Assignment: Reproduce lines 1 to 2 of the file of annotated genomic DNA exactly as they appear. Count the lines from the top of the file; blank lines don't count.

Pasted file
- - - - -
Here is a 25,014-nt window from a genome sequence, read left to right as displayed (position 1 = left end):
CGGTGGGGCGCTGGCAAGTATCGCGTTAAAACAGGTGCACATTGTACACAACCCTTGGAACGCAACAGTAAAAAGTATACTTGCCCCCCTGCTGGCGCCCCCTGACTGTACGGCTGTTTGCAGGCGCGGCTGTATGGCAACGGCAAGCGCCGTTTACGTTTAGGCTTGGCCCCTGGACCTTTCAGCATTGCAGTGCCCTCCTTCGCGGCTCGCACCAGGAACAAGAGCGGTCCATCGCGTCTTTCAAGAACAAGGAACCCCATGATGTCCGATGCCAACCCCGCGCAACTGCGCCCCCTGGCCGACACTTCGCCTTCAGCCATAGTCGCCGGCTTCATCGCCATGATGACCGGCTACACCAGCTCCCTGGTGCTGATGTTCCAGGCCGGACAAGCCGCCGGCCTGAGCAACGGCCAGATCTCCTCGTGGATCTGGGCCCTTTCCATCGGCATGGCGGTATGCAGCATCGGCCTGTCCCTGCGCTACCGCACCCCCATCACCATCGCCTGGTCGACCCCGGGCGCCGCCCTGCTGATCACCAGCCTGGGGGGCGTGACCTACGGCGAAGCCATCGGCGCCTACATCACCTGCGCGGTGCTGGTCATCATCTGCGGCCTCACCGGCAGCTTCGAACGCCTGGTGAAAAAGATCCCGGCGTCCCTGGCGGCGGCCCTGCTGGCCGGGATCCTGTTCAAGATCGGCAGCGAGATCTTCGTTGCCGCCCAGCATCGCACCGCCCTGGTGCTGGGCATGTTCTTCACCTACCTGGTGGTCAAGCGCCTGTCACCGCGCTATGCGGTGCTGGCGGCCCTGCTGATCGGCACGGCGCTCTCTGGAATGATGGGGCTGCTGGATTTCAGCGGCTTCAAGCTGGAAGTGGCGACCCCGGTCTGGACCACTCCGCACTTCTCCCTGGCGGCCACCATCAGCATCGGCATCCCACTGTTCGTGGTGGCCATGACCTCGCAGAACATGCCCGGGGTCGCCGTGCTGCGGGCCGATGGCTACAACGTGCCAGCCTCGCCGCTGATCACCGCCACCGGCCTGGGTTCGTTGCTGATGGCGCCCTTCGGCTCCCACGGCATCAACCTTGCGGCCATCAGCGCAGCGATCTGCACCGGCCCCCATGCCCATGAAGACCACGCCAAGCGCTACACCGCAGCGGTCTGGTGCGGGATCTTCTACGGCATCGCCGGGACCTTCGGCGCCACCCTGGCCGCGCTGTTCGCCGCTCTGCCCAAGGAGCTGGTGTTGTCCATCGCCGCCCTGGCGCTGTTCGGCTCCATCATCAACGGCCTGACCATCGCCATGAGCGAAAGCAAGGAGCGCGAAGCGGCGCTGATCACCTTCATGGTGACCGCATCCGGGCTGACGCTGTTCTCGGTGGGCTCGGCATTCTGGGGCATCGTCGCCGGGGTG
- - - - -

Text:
Here is a 25,014-nt window from a genome sequence, read left to right as displayed (position 1 = left end):
CGGTGGGGCGCTGGCAAGTATCGCGTTAAAACAGGTGCACATTGTACACAACCCTTGGAACGCAACAGTAAAAAGTATACTTGCCCCCCTGCTGGCGCCCCCTGACTGTACGGCTGTTTGCAGGCGCGGCTGTATGGCAACGGCAAGCGCCGTTTACGTTTAGGCTTGGCCCCTGGACCTTTCAGCATTGCAGTGCCCTCCTTCGCGGCTCGCACCAGGAACAAGAGCGGTCCATCGCGTCTTTCAAGAACAAGGAACCCCATGATGTCCGATGCCAACCCCGCGCAACTGCGCCCCCTGGCCGACACTTCGCCTTCAGCCATAGTCGCCGGCTTCATCGCCATGATGACCGGCTACACCAGCTCCCTGGTGCTGATGTTCCAGGCCGGACAAGCCGCCGGCCTGAGCAACGGCCAGATCTCCTCGTGGATCTGGGCCCTTTCCATCGGCATGGCGGTATGCAGCATCGGCCTGTCCCTGCGCTACCGCACCCCCATCACCATCGCCTGGTCGACCCCGGGCGCCGCCCTGCTGATCACCAGCCTGGGGGGCGTGACCTACGGCGAAGCCATCGGCGCCTACATCACCTGCGCGGTGCTGGTCATCATCTGCGGCCTCACCGGCAGCTTCGAACGCCTGGTGAAAAAGATCCCGGCGTCCCTGGCGGCGGCCCTGCTGGCCGGGATCCTGTTCAAGATCGGCAGCGAGATCTTCGTTGCCGCCCAGCATCGCACCGCCCTGGTGCTGGGCATGTTCTTCACCTACCTGGTGGTCAAGCGCCTGTCACCGCGCTATGCGGTGCTGGCGGCCCTGCTGATCGGCACGGCGCTCTCTGGAATGATGGGGCTGCTGGATTTCAGCGGCTTCAAGCTGGAAGTGGCGACCCCGGTCTGGACCACTCCGCACTTCTCCCTGGCGGCCACCATCAGCATCGGCATCCCACTGTTCGTGGTGGCCATGACCTCGCAGAACATGCCCGGGGTCGCCGTGCTGCGGGCCGATGGCTACAACGTGCCAGCCTCGCCGCTGATCACCGCCACCGGCCTGGGTTCGTTGCTGATGGCGCCCTTCGGCTCCCACGGCATCAACCTTGCGGCCATCAGCGCAGCGATCTGCACCGGCCCCCATGCCCATGAAGACCACGCCAAGCGCTACACCGCAGCGGTCTGGTGCGGGATCTTCTACGGCATCGCCGGGACCTTCGGCGCCACCCTGGCCGCGCTGTTCGCCGCTCTGCCCAAGGAGCTGGTGTTGTCCATCGCCGCCCTGGCGCTGTTCGGCTCCATCATCAACGGCCTGACCATCGCCATGAGCGAAAGCAAGGAGCGCGAAGCGGCGCTGATCACCTTCATGGTGACCGCATCCGGGCTGACGCTGTTCTCGGTGGGCTCGGCATTCTGGGGCATCGTCGCCGGGGTG